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*To*: ejfluhr@austin.ibm.com*Subject*: A simple answer here is Slip Angle*From*: QSHIPQ <QSHIPQ@aol.com>*Date*: Tue, 3 Mar 1998 15:25:03 EST*Cc*: quattro@coimbra.ans.net*Sender*: owner-quattro@coimbra.ans.net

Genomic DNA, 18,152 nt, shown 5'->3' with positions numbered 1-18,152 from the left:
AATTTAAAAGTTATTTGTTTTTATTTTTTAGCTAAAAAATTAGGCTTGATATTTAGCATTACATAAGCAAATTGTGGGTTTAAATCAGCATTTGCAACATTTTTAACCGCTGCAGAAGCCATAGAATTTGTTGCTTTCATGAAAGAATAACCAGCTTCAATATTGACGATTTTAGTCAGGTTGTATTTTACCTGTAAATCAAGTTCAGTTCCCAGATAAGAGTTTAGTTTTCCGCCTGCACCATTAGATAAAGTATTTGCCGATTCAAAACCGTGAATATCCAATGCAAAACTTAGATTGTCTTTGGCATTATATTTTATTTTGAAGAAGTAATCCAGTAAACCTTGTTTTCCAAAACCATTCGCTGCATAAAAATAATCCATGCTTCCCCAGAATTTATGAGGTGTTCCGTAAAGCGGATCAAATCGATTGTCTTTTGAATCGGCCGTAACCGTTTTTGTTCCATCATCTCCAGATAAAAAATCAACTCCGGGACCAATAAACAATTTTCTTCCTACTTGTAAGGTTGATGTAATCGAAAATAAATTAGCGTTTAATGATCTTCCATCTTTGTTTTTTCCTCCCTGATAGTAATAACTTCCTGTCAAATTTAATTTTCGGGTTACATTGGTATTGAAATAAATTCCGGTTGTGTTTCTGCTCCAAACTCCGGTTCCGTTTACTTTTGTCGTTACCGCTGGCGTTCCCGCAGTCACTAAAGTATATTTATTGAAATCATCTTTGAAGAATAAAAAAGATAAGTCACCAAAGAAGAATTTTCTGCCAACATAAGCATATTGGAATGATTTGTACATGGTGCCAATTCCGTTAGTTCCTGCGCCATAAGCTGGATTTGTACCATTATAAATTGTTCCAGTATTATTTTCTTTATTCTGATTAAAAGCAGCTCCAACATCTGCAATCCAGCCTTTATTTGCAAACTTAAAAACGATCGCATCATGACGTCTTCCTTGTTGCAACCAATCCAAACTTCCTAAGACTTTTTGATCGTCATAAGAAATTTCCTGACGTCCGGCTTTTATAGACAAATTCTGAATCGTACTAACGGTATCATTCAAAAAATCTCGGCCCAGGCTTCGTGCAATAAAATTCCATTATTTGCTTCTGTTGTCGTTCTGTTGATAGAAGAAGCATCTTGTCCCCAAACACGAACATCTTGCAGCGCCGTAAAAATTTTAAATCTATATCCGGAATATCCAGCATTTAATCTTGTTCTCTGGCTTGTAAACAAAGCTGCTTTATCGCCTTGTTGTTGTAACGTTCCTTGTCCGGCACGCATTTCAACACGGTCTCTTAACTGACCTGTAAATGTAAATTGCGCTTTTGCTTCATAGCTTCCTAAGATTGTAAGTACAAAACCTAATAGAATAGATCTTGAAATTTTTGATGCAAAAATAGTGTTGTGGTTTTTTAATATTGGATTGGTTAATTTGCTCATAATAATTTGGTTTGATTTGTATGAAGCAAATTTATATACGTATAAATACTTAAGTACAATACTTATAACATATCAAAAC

Mr. Fluhr quieries: >How are the rear wheels turning slower than the fronts in this <spider bite> model >of cornering? As slip angle increases, traction (forward rotation of a spinning wheel) decreases, by definition (5 degrees of slip angle is considered significant, btw). Forward rotation of a spinning wheel decreases, driveshaft speed decreases, by definition. Since a front can be steered to a "lower" slip angle, (sliding with a skid lowers relative f/r slip angle, turning into the slide raises it, but you spin), you have a front and rear driveshaft at different speeds, by definition. The torsen doesn't give a care if you have a slip angle problem or a traction problem, in this case IT FUNCTIONS that the two are the same. So power (torque) is sent to the rear wheel in this case, since torsen will sense the slower rear driveshaft to "MEAN" that the front is sliding from a traction loss. Since all wheels really don't have a traction problem, but a slip angle problem, MAX Trg to the f/r diffs doesn't decrease (Dave E.'s claim of "equalization" - Page 10 - "unlikely"). Max Trg in this case decreases with Forward rotation (traction), NOT Slip Angle. So power up, add traction, the rear wheels will spin, eventually the spinning will be equal and/or faster than the front, and Torsen shifts again. As soon as it does, you have a slip problem in the rear again. Make sense? HTH Scott Justusson QSHIPQ@aol.com

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